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Community college expands machining program in collaboration with Rolls-Royce

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Chesterfield County-based John Tyler Community College is expanding its precision machining program to an effort to help develop an advanced manufacturing work force in the region.

Students in the program will use manufacturing methods on large-scale, high-tech machines that are similar to those found on a shop floor.

The first machine to arrive at JTCC is a Mazak Machining Center – a high-tech, large-scale precision milling machine acquired as a result of a partnership with aerospace giant Rolls-Royce. 

In May, Rolls-Royce opened a $170 million, 180,000-square-foot jet engine components factory at Crosspointe, the company’s advanced manufacturing campus in Prince George County. The company plans eventually to invest $500 million in the site.

One of the reasons Rolls-Royce picked the site was the opportunity to work with community college’s in training advanced-manufacturing workers.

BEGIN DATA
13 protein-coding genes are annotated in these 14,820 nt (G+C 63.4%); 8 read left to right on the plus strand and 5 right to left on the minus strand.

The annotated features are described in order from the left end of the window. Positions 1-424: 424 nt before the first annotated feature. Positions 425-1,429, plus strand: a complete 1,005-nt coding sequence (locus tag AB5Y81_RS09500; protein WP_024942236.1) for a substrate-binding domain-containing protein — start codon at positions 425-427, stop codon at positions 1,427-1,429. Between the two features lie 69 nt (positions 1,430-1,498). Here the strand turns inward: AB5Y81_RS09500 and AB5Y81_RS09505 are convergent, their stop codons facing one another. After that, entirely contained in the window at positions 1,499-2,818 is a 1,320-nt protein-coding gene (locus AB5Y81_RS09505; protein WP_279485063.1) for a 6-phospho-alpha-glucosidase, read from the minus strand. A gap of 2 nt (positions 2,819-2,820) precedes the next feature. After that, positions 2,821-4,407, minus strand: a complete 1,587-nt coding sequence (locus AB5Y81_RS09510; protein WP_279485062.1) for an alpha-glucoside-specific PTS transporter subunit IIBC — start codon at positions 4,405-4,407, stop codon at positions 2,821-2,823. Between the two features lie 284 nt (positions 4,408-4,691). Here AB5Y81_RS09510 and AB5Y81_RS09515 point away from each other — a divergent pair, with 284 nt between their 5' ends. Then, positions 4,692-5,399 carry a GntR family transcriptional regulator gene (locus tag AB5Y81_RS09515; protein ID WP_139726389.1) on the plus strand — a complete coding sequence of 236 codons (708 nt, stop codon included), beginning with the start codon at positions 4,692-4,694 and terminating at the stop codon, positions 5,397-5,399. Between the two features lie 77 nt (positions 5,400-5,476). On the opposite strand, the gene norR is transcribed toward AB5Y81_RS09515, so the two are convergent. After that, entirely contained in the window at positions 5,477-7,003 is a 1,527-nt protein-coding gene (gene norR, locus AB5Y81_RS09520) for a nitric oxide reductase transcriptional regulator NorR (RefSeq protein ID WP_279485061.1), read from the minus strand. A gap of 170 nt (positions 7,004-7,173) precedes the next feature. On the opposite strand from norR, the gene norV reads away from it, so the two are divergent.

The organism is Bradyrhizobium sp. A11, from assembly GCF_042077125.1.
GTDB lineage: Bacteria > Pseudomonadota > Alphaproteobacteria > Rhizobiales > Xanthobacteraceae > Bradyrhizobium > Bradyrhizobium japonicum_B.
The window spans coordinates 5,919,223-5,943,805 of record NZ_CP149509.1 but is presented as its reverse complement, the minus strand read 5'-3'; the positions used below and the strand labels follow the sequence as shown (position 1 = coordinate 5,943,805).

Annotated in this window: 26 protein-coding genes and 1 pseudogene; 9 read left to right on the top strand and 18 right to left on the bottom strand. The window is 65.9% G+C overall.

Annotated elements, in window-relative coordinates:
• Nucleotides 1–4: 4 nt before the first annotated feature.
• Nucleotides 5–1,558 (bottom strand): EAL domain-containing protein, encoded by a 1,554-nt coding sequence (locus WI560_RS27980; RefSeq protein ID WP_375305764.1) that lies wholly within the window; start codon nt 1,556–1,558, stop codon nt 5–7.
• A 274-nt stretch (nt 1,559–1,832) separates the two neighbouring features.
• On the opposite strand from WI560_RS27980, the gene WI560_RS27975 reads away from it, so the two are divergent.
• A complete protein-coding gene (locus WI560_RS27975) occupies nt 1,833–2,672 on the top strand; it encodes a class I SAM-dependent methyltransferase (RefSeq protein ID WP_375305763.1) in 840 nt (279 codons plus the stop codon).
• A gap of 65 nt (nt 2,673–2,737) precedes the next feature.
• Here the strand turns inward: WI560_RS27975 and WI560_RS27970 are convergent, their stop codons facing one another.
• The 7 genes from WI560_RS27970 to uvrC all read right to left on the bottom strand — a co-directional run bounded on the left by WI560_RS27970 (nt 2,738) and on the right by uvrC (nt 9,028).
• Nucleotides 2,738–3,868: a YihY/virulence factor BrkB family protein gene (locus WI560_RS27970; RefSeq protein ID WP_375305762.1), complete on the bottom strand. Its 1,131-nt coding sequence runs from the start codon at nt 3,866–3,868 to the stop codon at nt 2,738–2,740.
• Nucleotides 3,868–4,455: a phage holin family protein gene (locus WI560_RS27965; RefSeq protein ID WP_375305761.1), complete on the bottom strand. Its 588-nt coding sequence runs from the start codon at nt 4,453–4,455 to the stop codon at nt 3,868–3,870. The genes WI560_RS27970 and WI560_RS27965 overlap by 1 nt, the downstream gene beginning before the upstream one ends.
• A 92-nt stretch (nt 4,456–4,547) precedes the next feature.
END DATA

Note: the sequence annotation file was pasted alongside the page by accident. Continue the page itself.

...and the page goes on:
The precision machining program at JTCC has earned accreditation through the National Institute for Metalworking Skills, becoming the only higher-education program in the commonwealth with this designation.

In addition to its partnership with the community college, Rolls-Royce also is working with the University of Virginia, Virginia Tech and Virginia State University on the development of two research centers, the Commonwealth Center for Advanced Manufacturing and the Commonwealth Center for Aerospace Propulsion Systems.

“Training the next generation of highly skilled workers is critical to the future of Rolls-Royce and to the success of advanced manufacturing in America,” Thomas O. Loehr, Rolls-Royce executive vice president – Crosspointe, said in a statement. “We are committed to this cause and look forward to a long-term relationship with John Tyler and the Commonwealth of Virginia.”

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